By Earl M. Sweeney, Assistant Commissioner, New Hampshire Department of Safety; and Chair, IACP Highway Safety Committee
n addition to the omnipresent problem of inattention and distracted driving, four other traffic safety concerns rank among the most significant in their challenges to the abilities and resources of the nation’s police officers.
1. Drugged Driving
The first of these four concerns is drugged driving, which, now more than ever, is a factor in traffic crashes. It is on the increase for several reasons. In some cases, illegal drugs are more available to underage drivers than alcohol. A wave is sweeping through state legislatures to decriminalize marijuana or to establish easily abused medical marijuana programs, state by state. We can only hope this trend slows before we arrive at a nonproductive society of stoners who sit around contemplating their navels until lawmakers finally realize the mischief that these well-intended laws are causing and reverse course.
Couple this with our already heavily medicated society that abuses ordinary prescription drugs, and you have in the making a perfect storm for traffic crashes. With no real standard (nothing similar to the blood alcohol concentration (BAC) of .08 grams per deciliter (g/dL) or greater for alcohol) to determine the amount of a given drug in a person’s system that constitutes prima facie intoxication, and, with most of our legislatures reluctant to pass absolute zero-tolerance laws, the best and almost only arrow we have in our quivers is drug recognition expert (DRE) training. We should train as many of our officers as we can as DREs; place the Advanced Roadside Impaired Driving Enforcement (ARIDE) program, which is a simplified but still effective mini–drug recognition program, in our basic academies; and offer ARIDE as an in-service program until all of our road officers have been trained in one or the other. For information on the International Drug Evaluation and Classification Program, as well as its DRE component, please visit http://www.decp.org.
Recent events have shown that terrorism, the next of the four concerns, remains a very real threat in our own country (not just overseas), and it will continue to be for years to come. To feed the fusion centers that we have developed, one of the best sources of intelligence is still the police officer on patrol and in close, personal touch with drivers and pedestrians. We need to make sure these officers know what kind of information our fusion centers require and how to communicate information to these centers.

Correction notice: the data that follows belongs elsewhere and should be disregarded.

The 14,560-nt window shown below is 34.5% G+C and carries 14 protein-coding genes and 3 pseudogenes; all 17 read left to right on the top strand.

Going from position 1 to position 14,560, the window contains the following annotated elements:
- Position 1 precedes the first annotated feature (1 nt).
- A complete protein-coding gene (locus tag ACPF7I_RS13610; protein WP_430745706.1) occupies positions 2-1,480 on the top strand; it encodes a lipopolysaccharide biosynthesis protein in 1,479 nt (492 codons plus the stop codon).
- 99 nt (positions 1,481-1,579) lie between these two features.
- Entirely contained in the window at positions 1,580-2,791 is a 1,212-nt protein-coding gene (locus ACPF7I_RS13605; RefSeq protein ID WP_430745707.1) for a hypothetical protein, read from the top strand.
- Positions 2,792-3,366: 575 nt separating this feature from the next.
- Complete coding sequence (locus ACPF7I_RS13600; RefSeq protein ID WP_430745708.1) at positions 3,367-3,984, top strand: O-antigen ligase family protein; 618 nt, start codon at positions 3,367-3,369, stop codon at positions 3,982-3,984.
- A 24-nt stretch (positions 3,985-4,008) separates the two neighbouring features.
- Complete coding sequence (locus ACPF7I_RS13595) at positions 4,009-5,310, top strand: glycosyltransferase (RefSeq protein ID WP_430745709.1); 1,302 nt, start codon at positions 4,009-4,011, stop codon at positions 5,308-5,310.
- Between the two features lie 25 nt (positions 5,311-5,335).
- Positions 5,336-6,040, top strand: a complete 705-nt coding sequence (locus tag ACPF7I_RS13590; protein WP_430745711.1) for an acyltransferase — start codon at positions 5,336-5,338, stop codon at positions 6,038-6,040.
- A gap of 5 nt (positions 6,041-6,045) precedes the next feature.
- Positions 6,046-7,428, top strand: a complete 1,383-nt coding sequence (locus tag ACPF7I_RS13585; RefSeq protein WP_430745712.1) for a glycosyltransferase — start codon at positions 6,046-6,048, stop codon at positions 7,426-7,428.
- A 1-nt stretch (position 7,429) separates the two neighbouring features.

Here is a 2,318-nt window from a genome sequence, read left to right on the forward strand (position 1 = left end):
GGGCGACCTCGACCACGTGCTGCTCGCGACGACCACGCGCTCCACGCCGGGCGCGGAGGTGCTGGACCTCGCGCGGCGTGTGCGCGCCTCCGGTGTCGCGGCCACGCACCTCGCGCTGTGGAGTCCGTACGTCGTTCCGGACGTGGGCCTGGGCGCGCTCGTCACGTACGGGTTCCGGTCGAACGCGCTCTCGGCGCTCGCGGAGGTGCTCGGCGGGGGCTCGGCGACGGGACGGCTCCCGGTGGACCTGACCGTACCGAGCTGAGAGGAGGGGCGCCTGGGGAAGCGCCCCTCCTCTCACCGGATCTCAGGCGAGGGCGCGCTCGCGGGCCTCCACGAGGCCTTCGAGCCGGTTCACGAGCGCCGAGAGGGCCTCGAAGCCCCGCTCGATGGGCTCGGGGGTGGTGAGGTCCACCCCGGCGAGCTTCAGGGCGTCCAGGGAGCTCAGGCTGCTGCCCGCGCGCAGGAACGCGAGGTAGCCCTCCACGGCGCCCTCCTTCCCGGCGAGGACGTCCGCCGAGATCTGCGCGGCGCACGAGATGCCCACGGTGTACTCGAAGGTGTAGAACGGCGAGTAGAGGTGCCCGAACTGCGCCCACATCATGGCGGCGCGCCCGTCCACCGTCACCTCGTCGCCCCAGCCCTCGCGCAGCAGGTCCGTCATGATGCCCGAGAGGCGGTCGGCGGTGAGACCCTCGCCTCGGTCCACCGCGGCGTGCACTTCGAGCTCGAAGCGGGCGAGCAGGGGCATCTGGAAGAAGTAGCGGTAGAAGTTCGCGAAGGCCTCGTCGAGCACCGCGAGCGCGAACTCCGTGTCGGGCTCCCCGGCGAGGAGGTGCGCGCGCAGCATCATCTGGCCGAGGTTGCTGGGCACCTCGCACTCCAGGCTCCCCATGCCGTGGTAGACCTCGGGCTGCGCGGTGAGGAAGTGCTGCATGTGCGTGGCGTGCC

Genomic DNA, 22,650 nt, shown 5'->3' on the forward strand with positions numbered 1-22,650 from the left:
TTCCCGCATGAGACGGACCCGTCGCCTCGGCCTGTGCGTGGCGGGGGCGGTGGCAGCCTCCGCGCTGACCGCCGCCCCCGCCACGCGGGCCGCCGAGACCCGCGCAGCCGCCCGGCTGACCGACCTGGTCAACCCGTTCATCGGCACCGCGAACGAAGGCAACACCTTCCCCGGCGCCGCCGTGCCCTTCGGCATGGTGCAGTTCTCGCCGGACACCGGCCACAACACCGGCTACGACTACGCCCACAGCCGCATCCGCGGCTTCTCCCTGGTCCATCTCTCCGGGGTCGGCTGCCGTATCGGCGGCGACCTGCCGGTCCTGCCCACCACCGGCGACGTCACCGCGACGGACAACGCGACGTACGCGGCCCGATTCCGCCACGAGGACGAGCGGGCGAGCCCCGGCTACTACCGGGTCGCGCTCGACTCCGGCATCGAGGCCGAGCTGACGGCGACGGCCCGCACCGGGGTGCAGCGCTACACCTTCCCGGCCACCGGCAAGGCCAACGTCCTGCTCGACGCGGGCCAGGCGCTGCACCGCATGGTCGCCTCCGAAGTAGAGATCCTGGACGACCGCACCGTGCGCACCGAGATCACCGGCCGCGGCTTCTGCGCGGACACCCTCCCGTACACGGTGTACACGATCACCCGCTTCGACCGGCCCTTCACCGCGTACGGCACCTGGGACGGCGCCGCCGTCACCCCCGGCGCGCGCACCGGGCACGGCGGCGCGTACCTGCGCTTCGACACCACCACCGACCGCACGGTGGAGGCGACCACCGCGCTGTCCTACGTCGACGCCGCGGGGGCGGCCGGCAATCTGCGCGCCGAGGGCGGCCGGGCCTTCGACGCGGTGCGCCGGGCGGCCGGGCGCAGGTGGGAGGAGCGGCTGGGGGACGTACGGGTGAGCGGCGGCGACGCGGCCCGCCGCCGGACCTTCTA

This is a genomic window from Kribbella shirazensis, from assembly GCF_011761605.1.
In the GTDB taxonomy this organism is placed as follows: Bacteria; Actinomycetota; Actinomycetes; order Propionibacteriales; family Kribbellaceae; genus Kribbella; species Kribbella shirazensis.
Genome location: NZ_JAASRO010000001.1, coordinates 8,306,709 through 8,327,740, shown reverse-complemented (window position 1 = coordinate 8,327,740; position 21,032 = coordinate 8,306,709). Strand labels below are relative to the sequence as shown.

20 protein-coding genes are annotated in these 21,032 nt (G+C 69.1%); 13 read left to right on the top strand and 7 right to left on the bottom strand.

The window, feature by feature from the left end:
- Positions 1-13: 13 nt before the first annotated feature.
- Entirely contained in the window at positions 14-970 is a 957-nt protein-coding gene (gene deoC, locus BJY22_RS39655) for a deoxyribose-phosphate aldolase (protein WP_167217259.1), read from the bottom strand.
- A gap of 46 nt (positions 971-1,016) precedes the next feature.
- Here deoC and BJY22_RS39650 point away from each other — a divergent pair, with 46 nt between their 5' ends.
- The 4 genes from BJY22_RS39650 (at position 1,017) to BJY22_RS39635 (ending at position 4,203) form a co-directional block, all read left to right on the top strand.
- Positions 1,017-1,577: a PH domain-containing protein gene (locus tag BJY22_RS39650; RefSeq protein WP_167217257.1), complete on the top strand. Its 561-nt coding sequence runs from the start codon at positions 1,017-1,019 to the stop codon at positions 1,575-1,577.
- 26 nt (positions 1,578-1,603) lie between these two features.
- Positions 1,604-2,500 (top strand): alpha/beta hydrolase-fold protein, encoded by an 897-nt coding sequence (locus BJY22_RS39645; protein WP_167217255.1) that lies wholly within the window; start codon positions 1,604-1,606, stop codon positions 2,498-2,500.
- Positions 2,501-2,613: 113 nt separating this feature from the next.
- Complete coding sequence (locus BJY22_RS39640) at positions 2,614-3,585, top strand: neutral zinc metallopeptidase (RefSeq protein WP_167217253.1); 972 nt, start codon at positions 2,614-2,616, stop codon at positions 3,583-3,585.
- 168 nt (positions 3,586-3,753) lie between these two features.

3. Aging Vehicles
The third emerging problem is the nation’s aging vehicle fleet. With the poor economy, new car sales are down, and there is a tremendous demand for used vehicles. Many cars on the road have traveled 100,000 miles; 200,000 miles; or more. Some of them are in deplorable mechanical condition, and we are bound to see more collisions caused by faulty vehicle components. So many states have done away with periodic motor vehicle inspection programs that our officers and their understanding of the importance of stops for defective equipment are becoming our only line of defense against crashes caused by defective vehicles.
4. Unrecognizable License Plates
The fourth and final concern is the future of a simple crime prevention tool: the license plate, fully reflectorized on front and back, with a highly visible validation sticker. We must do whatever we can to persuade departments of motor vehicles and legislatures to curb the proliferation of vanity plates with duplicate identification numbers for different types of plate and with color schemes that make it virtually impossible to tell by what state a plate was issued. The license plate is an inexpensive and irreplaceable crime-fighting tool. It is also a revenue producer for states or provinces, because it reduces the number of vehicles with expired registrations on the roads. If your state is a two-plate state and there is a move to issue only one plate for economic reasons, fight it with everything at your disposal. And if you are in a one plate state, do your best to convince the legislature to mandate both a front plate and a back plate. If one of your officers makes an outstanding arrest involving the use of this simple tool, consider entering him or her in the IACP/3M Looking Beyond the License Plate awards program (see page 61). The real-life stories that are brought to light through the entries in this program enable law enforcement to offer concrete examples of the value of the license plate to criminal, as well as to traffic, enforcement. Applications for 3M’s 2011 Looking Beyond the License Plate award program for actions occurring between June 1, 2010, and May 31, 2011, can be completed online at http://www.theiacp.org/About/Awards/LookingBeyondtheLicensePlateAwardProgram/tabid/343/Default.aspx. ■
Please cite as:
Earl M. Sweeney, "Four Emerging Traffic Safety Problems," Highway Safety Initiatives, The Police Chief 78 (January 2011): 78, http://www.nxtbook.com/nxtbooks/naylor/CPIM0111/#/78 (insert access date).